When you use technology to your advantage in this way, you solidify your authority and expertise while connecting with real people, whether they are an audience within your organization or outside of it. You also serve as a model of how to use technology in a useful manner. Your people are paying attention to you and how you operate; when you integrate technology into your leadership effectively and in a way that enhances your abilities, you provide an excellent example to the future leaders of your organization.

Good technology habits require consistent application and practice. Sitting down to write a blog post takes time and concentration. Engaging with people in a meaningful way – whether through technology or not – requires focus and thoughtfulness. You cannot sleepwalk your way into developing good habits; you must build them like muscles.

Take some time to determine the types of technological habits you’d like to cultivate. Do you need to communicate more effectively? Do you need to be more consistent and disciplined in terms of how you would like to connect to the larger world via technology? How much time will it take you, each day, to tend to your new, positive technological habits? There is no escaping technology. Therefore, the leaders who embrace it and build positive habits with it will be the ones who succeed. Are you going to be one of them?

Leadership, Technology and Ergonomics

Leaders tend to work long hours, and they put a great deal of stress on their minds and physical bodies. The extra problem these days is that the long hours are often spent seated behind desks with bad posture and eyes glued for hours on device screens. Leaders also tend to take their work home with them, which means even more time spent with bad posture and eye strain.

Many of the bad technology habits of leaders are centered on overuse and improper ergonomics. Again, these behaviors become automatic habits, to the point that leaders don’t realize that they are harming themselves and their organizations.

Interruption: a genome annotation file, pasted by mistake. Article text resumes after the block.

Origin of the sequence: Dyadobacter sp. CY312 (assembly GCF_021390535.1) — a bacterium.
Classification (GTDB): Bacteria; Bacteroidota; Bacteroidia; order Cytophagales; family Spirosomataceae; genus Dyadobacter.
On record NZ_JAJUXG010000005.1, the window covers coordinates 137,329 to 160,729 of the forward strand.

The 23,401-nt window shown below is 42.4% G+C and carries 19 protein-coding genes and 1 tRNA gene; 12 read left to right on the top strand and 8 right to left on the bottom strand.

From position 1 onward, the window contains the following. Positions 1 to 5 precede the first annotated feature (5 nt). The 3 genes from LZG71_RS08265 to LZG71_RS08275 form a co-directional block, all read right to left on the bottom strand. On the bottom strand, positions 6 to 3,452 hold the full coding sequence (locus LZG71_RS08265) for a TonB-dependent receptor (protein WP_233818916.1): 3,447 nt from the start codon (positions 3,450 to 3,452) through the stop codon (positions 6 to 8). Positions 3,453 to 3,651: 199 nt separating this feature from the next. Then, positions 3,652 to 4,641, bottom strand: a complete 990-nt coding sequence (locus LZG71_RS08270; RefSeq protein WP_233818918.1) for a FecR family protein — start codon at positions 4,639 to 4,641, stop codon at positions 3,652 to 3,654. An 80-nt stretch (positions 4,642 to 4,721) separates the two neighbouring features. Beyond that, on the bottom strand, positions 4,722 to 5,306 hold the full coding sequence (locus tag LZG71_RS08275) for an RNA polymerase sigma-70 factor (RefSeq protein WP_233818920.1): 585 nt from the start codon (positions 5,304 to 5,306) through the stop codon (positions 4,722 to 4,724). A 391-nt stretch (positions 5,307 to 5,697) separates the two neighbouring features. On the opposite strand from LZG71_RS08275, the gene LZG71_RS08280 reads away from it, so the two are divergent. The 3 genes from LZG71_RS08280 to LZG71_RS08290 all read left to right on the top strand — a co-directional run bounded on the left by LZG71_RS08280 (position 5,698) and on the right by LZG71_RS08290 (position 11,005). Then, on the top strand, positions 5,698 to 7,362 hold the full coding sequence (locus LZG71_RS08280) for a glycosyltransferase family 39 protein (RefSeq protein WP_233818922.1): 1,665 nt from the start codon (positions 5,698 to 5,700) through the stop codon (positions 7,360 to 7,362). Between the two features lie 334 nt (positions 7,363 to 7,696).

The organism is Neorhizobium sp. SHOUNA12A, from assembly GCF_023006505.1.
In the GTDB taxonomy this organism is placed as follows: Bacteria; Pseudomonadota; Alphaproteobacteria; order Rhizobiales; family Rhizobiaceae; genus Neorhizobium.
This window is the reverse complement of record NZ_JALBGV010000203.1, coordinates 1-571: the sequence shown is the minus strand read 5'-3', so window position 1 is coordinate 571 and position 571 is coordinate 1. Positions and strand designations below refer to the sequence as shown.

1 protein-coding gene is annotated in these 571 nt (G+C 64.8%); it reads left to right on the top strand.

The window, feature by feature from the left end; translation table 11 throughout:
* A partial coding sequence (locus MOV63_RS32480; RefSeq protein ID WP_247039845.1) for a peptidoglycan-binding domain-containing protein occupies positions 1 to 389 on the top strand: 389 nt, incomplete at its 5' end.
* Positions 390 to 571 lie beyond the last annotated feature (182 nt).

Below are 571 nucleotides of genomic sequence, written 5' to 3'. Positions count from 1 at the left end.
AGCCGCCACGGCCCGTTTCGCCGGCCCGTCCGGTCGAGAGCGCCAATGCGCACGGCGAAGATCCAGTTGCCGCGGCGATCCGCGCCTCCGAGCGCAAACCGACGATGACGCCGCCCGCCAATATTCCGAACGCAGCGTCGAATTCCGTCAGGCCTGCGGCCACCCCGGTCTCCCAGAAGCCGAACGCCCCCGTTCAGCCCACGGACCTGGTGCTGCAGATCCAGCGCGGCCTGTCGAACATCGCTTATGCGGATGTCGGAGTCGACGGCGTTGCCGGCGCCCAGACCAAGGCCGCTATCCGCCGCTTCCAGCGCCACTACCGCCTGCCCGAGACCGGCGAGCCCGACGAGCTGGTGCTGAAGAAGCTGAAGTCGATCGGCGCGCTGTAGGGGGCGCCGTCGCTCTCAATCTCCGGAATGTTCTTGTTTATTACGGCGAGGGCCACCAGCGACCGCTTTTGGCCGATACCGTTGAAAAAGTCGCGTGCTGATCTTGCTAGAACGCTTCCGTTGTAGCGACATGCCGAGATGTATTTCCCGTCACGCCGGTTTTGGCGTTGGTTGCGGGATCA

Here’s some advice on how to change some of your ergonomic habits for the better:

  • Be mindful of your posture as you sit at your desk. Keep a straight back with your feet flat on the floor. If you find yourself beginning to slouch, gently remind yourself to return to the proper posture.
  • Consider using a standing desk, which allows you to work while on your feet. This is great for the body, causing less fatigue, plus it helps you prevent some of the negative effects of an otherwise sedentary work environment.
  • Practice the “20-20” rule: if you have been staring at a screen for 20 minutes, take a break to walk around (and not look at a screen) for at least 20 seconds. Or you can implement the “20-20-20” rule, which means that after 20 minutes of staring at a screen, you should look at something 20 feet away for 20 seconds. Limiting your screen time to 20-minute stretches will help you avoid eye strain and structure your days more appropriately.
  • Don’t bring your devices to the dinner table or the bedroom. And especially don’t bring them there to work on things that could wait until the next day at the office. Engaging with technology during times that should be spent unwinding or relaxing can have the opposite effect, leading to reduced sleep, increased irritability and ineffective leadership.